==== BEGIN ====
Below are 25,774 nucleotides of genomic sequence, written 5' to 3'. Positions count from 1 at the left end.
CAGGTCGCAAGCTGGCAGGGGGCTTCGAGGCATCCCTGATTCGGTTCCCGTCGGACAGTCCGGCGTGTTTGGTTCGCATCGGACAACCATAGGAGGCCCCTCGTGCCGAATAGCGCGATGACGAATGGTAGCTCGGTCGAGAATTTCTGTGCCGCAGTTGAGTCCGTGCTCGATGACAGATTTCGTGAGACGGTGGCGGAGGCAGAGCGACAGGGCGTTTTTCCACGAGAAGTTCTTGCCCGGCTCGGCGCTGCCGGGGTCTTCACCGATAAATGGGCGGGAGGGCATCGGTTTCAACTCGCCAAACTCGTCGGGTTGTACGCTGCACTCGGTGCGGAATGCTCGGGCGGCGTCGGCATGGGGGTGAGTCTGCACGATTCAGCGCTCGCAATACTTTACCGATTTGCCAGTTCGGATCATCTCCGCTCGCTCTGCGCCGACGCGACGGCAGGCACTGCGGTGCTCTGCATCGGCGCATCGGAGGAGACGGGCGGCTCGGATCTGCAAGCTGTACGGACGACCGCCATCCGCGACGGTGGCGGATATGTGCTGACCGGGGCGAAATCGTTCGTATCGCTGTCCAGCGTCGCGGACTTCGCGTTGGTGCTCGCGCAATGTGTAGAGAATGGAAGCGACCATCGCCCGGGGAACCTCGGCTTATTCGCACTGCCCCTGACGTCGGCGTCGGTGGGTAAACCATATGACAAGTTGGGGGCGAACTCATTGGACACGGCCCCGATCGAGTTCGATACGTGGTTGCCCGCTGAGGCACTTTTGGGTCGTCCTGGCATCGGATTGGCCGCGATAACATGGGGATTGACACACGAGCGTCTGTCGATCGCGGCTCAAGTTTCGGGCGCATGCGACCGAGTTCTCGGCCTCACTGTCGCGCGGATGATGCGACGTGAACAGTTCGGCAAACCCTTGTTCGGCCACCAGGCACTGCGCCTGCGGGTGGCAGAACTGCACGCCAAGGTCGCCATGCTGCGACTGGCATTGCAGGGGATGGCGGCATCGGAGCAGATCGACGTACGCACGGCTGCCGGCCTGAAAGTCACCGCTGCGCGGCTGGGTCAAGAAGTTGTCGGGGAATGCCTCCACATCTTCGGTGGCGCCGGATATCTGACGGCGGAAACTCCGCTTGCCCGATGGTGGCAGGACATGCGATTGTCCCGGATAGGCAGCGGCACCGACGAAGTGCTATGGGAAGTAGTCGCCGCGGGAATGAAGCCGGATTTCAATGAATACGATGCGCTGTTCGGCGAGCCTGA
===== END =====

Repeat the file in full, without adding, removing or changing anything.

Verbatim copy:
Below are 25,774 nucleotides of genomic sequence, written 5' to 3'. Positions count from 1 at the left end.
CAGGTCGCAAGCTGGCAGGGGGCTTCGAGGCATCCCTGATTCGGTTCCCGTCGGACAGTCCGGCGTGTTTGGTTCGCATCGGACAACCATAGGAGGCCCCTCGTGCCGAATAGCGCGATGACGAATGGTAGCTCGGTCGAGAATTTCTGTGCCGCAGTTGAGTCCGTGCTCGATGACAGATTTCGTGAGACGGTGGCGGAGGCAGAGCGACAGGGCGTTTTTCCACGAGAAGTTCTTGCCCGGCTCGGCGCTGCCGGGGTCTTCACCGATAAATGGGCGGGAGGGCATCGGTTTCAACTCGCCAAACTCGTCGGGTTGTACGCTGCACTCGGTGCGGAATGCTCGGGCGGCGTCGGCATGGGGGTGAGTCTGCACGATTCAGCGCTCGCAATACTTTACCGATTTGCCAGTTCGGATCATCTCCGCTCGCTCTGCGCCGACGCGACGGCAGGCACTGCGGTGCTCTGCATCGGCGCATCGGAGGAGACGGGCGGCTCGGATCTGCAAGCTGTACGGACGACCGCCATCCGCGACGGTGGCGGATATGTGCTGACCGGGGCGAAATCGTTCGTATCGCTGTCCAGCGTCGCGGACTTCGCGTTGGTGCTCGCGCAATGTGTAGAGAATGGAAGCGACCATCGCCCGGGGAACCTCGGCTTATTCGCACTGCCCCTGACGTCGGCGTCGGTGGGTAAACCATATGACAAGTTGGGGGCGAACTCATTGGACACGGCCCCGATCGAGTTCGATACGTGGTTGCCCGCTGAGGCACTTTTGGGTCGTCCTGGCATCGGATTGGCCGCGATAACATGGGGATTGACACACGAGCGTCTGTCGATCGCGGCTCAAGTTTCGGGCGCATGCGACCGAGTTCTCGGCCTCACTGTCGCGCGGATGATGCGACGTGAACAGTTCGGCAAACCCTTGTTCGGCCACCAGGCACTGCGCCTGCGGGTGGCAGAACTGCACGCCAAGGTCGCCATGCTGCGACTGGCATTGCAGGGGATGGCGGCATCGGAGCAGATCGACGTACGCACGGCTGCCGGCCTGAAAGTCACCGCTGCGCGGCTGGGTCAAGAAGTTGTCGGGGAATGCCTCCACATCTTCGGTGGCGCCGGATATCTGACGGCGGAAACTCCGCTTGCCCGATGGTGGCAGGACATGCGATTGTCCCGGATAGGCAGCGGCACCGACGAAGTGCTATGGGAAGTAGTCGCCGCGGGAATGAAGCCGGATTTCAATGAATACGATGCGCTGTTCGGCGAGCCTGA